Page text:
Marguerite and Walter have four children: Bennett, Dolena, Stella, and JJ. All work at the Canyon since childhood, and in time so do their children and grandchildren.
1949-1953 – Final expansion of bungalows for a total of 36.
1950-1960 – Promise of a new transCanada highway to be routed past the bungalow camp encourages Walter to build a new lodge to accommodate the increased traffic. The government flips on the decision and HWY 1 takes a different route on the opposite side of the Bow River far away from the Bungalow Camp. Business plummets. However, sightseeing buses increase visitation. A young 21-year-old Englishman named Bill Nokes becomes a Brewster tour driver, meets Walter’s daughter Stella at age 21 – a waitress at the Canyon – and they marry in 1958.
1960-1980 – Eldest son Bennett takes over the operation. Almost the entire family of children and grandchildren operate the canyon. Tourism increases steadily.
1978-1979 – Walter gives his final entertaining lecture (interpretive talk) to guests while in a wheel chair at 83 years old. More than 50 years has passed since his initial presentation. It’s been estimated over 1/2 million guests attended these talks.
1980 – Stella Nokes (daughter of Walter and Marguerite) and husband Bill take over the operation. All seven bridges are replaced with suspended catwalks up the canyon walls. The highway 1A is officially titled “the Bow Valley Parkway” and Parks Canada lowers the speed limit as well as implements self-guided pulloffs.
1996 – A politically motivated report titled The Bow Valley Study is created with over 500 recommendations for the mountain parks. Under Sheila Copps, the Heritage Minister, Parks Canada commits to 125 of the recommended actions. One action in particular is extremely controversial – without any supporting scientific evidence – it calls for the full winter closure of the Parkway and to close off all vehicle traffic in the summer. Transit buses would then be operated as the only access to the Parkway and Johnston Canyon.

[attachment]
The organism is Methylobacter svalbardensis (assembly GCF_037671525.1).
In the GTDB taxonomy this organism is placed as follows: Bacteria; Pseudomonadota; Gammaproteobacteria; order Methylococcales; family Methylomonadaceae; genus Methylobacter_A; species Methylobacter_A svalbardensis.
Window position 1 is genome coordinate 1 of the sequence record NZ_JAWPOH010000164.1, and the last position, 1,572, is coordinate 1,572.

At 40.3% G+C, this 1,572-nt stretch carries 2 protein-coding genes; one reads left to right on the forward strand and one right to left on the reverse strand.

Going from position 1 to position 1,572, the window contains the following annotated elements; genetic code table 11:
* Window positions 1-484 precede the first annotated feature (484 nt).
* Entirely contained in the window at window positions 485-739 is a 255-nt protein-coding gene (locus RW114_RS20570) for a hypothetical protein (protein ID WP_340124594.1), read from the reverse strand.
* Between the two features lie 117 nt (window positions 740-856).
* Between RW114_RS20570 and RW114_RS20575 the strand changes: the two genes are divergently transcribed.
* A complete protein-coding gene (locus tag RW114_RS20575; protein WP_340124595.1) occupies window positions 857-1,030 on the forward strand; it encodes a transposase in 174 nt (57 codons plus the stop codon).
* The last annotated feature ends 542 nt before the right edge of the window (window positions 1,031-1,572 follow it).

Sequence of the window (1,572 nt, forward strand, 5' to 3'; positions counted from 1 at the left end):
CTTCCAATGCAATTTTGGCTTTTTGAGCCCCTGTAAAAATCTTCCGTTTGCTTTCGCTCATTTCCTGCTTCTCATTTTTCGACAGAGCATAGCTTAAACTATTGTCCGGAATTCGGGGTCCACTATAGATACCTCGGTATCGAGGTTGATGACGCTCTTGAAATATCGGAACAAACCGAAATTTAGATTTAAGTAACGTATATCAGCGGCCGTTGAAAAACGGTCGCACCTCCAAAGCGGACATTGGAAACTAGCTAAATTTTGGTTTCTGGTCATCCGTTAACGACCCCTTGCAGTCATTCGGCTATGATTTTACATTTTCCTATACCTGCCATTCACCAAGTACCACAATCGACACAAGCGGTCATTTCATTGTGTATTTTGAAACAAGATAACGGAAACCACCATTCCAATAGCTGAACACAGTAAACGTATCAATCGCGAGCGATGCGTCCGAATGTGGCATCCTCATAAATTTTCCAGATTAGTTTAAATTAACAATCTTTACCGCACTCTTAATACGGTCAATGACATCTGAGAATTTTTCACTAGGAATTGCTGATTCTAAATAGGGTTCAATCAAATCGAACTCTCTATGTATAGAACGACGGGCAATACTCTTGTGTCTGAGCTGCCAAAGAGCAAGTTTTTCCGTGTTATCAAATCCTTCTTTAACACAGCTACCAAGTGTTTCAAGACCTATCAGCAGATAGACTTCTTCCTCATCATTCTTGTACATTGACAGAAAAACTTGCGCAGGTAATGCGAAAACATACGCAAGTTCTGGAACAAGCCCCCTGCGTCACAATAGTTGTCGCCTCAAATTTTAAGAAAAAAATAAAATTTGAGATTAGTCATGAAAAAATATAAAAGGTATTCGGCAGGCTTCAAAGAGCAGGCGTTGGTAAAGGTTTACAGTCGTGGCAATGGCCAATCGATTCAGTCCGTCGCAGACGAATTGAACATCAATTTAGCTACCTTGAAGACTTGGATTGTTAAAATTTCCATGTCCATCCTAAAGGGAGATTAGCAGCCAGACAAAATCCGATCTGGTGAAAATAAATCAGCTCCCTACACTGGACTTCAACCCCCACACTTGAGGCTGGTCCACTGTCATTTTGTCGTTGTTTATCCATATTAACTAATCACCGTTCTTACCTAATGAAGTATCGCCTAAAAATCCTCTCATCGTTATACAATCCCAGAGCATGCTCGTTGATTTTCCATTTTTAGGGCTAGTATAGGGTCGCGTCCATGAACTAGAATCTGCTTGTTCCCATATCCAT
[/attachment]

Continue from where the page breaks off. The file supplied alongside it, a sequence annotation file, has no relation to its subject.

1999 – Tao Berman, a young kayaker, breaks the Guinness world record for waterfall drops by kayaking over the Upper Falls (98 feet) … and lives. 8 people have died in the Canyon over the past 9 decades in various tragic accidents.
1996-2015 – The Canyon actively fights the recommendation for a full Parkway closure in favour of a more moderate and sensible alternative to full closure to the public. Parks Canada concedes to a seasonal closure (spring only – from 8 pm to 8 am March 1 – June 25). Out of the 125 actions dictated from The Bow Valley Study of 1996 – this was the only one overturned and modified.
2013 – Massive flooding and mudslides in Alberta and the Rockies shuts down the Parkway for two weeks and the Canyon as well.
2017 – Huge Wind Throw (wind storm) takes out ten hectares of forest 1/4 km from the Canyon – splitting and felling trees and closing the Parkway and Canyon trail for 2 weeks. Massive fires throughout the summer cause enough smoke in the valley to issue health warnings on Canada’s 150 anniversary year. Tourism is booming as Canada becomes a very safe a desirable location in the world.